When a bureaucrat stood up against non-IAS writing confidential reports | lucknow | Hindustan Times
Today in New Delhi, India
Oct 24, 2017-Tuesday
-°C
New Delhi
  • Humidity
    -
  • Wind
    -

When a bureaucrat stood up against non-IAS writing confidential reports

If UP’s bureaucrats were spared the ignominy of a non-IAS officer writing their confidential reports (CRs), they have much to thank former chief secretary Prashant Kumar Mishra.

lucknow Updated: Oct 06, 2017 15:48 IST
Manish Chandra Pandey
“I preferred to quit rather than dance to the tunes of politicians.”
“I preferred to quit rather than dance to the tunes of politicians.”

If UP’s bureaucrats were spared the ignominy of a non-IAS officer writing their confidential reports (CRs), they have much to thank former chief secretary Prashant Kumar Mishra.

In his 308-page autobiographical account ‘In Quest of a Meaningful Life’, Mishra recalls how he refused to sign a file cleared by the then chief minister Mayawati authorising cabinet secretary Shashank Shekhar – a non-bureaucrat – to write the confidential reports of all IAS officers, excluding the chief secretary.

“Mr Appointment Secretary, the proposal is both illegal and mischievous and so long as I am the chief secretary, I will not be a party to such a proposal. If it is approved, I will quit service immediately,” says Mishra, a UP cadre officer hailing from Odisha, sketching a vivid account of his days as a bureaucrat.

The proposal eventually didn’t see the light of the day.

Mishra was the only UP chief secretary (July 2007-May 2008) to take voluntary retirement after refusing to kowtow to political bosses who, as he claimed, wanted him to sign a proposal for leasing out about 70 acres of government land to a private body at a throwaway price.

“I preferred to quit rather than dance to the tunes of politicians,” says Mishra in his book that offers a peek into the queer relationship between bureaucracy and politicians.

Mishra recalls when he arrived to take charge as chief secretary he was informed that a confidant of the then CM was interested in using the room allotted to him and how he tactfully ensured that this didn’t happen.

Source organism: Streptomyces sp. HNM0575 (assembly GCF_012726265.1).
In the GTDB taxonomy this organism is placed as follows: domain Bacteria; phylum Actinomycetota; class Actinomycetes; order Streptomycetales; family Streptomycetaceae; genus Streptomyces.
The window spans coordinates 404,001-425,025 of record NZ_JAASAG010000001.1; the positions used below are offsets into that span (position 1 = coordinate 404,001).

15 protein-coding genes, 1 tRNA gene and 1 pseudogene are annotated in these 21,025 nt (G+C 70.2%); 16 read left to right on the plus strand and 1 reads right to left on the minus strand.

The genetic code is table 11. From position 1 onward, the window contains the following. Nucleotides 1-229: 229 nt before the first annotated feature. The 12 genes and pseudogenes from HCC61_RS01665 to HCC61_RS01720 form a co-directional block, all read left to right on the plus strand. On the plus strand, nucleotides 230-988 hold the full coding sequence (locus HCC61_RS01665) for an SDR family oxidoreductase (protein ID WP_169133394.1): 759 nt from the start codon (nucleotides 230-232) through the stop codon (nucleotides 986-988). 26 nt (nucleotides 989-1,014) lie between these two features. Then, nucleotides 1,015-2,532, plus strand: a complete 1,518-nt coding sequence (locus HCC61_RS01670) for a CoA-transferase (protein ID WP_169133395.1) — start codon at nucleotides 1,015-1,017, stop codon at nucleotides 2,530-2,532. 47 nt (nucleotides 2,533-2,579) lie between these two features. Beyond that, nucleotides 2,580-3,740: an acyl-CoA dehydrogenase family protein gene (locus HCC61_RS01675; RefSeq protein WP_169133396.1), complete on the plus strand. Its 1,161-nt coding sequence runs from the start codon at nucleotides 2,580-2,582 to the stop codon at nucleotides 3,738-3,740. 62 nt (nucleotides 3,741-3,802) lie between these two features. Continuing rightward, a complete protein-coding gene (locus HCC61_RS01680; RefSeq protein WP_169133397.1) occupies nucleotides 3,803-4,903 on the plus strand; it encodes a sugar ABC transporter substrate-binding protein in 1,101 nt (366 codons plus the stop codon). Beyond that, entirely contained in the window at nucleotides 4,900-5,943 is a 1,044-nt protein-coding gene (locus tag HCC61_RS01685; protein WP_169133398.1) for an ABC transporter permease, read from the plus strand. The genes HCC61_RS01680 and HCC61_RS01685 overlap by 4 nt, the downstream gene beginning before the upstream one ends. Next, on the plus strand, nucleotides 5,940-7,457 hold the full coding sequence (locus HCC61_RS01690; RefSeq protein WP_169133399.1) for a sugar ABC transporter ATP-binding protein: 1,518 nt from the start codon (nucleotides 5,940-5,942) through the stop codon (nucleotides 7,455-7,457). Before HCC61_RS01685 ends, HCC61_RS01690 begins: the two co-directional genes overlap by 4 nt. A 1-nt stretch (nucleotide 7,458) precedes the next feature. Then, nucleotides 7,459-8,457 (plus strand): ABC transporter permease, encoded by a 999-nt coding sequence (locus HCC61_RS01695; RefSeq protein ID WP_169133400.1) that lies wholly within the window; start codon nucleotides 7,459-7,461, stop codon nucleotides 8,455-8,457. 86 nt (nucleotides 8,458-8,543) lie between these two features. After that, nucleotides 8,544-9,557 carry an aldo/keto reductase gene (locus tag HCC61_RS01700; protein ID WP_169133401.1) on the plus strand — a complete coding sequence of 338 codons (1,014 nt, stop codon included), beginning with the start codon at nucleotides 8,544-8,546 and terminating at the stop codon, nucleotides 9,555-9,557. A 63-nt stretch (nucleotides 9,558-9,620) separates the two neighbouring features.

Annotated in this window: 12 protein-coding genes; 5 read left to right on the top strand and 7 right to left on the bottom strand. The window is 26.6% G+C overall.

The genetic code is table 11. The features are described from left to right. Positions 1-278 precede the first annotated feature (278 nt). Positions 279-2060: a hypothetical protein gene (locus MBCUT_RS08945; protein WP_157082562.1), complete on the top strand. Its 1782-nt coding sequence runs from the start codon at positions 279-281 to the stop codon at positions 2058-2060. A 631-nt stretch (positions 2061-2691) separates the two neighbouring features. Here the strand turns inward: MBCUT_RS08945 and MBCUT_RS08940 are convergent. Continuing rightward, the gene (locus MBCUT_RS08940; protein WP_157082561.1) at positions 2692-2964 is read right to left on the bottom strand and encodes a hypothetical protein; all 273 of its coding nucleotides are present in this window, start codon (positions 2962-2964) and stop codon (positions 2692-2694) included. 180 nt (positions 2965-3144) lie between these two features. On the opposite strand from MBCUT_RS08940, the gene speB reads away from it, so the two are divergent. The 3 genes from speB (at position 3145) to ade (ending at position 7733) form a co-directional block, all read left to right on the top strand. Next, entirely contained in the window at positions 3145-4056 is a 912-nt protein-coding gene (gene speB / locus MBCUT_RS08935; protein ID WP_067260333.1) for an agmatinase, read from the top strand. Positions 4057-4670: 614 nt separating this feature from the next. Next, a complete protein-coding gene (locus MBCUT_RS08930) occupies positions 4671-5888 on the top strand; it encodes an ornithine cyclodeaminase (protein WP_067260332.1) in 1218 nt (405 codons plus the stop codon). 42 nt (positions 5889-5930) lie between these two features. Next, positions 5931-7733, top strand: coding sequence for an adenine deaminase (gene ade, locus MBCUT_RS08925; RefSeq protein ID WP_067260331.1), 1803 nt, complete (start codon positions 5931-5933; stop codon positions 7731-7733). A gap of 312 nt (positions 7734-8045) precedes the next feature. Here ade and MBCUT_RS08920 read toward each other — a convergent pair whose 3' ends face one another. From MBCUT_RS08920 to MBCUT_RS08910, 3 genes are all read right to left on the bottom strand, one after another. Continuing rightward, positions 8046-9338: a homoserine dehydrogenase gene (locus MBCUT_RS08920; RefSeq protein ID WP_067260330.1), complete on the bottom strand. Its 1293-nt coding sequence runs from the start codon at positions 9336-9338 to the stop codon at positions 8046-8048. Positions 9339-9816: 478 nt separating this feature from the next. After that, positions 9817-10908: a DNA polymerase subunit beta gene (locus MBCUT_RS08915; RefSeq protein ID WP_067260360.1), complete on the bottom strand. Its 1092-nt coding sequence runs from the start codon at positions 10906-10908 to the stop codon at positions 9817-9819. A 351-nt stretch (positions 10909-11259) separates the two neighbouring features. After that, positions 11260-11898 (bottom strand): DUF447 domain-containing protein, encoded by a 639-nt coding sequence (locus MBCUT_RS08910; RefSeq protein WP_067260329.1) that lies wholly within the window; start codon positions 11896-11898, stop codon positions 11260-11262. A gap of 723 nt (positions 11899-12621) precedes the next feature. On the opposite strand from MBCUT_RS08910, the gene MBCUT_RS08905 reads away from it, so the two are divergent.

Mishra, however, remembers former CM Mayawati in a positive light.

“It is often alleged that she subjected officers to humiliating treatment but she was never harsh to me and always treated me with courtesy,” he recalls.

Mishra, who has had numerous run-ins with the powers that be, wonders in his book if there could be a body – Union Political Service Commission – on the lines of Union Public Service Commission (UPSC) to screen aspiring politicians.

“Only those clearing the written examination could be allowed to contest elections and successful candidates should go through at least a year’s training. They should be allowed to take oath as a member of a house only if they complete the training. My friends termed the idea elitist, impractical and utopian,” he says.

During his stint as director (information) from July 1985 to May 1986, Mishra refused to suspend an information officer despite the directives of the then chief minister.

“On inquiry I came to know that the information officer was asked to distribute a truckload of materials of the government at a conference organised by a political party. Being a civil servant, he refused to distribute the materials at a political gathering,” Mishra recalls.

Mishra, who was appointed by the Prime Minister as a member of the Union Public Service Commission after voluntary retirement, recalls another instance during his posting as commissioner, sales tax (June 1991-June 1994).

The BJP government had come to power under Kalyan Singh and certain tax relief and exemptions were given in sales tax that led to reduction in growth rate of sales tax collection.

Oblivious to the reasons for the decline, the CM asked Mishra to fix accountability and suspend non-performers. When Mishra tried to explain the reasons for the decline, the CM remarked, “You always take responsibility on your head to protect your officers. Therefore, I have no alternative but to transfer you.”

When Mishra told the CM it was his prerogative to transfer him, he called off the meeting in a huff.

When senior officers, including the then secretary SAT Rizvi and secretary to the CM Yogendra Narain, defended Mishra the CM said he knew Mishra was an honest officer.

Cover page of the autobiography.

When Mishra later sought to know from the CM the reason of his annoyance, he replied: “Jis tareeke se aapne uttar diya, us se aapne mukhya mantri ko sabke saamne niruttar kar diya. Yah mukhya mantri ke pad aur garima ke anurup nahin hai (You silenced the CM with your reply. This is detrimental to the dignity and position of a CM).”

The book also throws light on how the post of Noida CEO is seen as a milch cow and that he cancelled 105 plots including those of IAS and politicians during his posting in Noida after which he was transferred.

Mishra says the plots that he cancelled included the one that belonged to an officer who replaced him in Noida.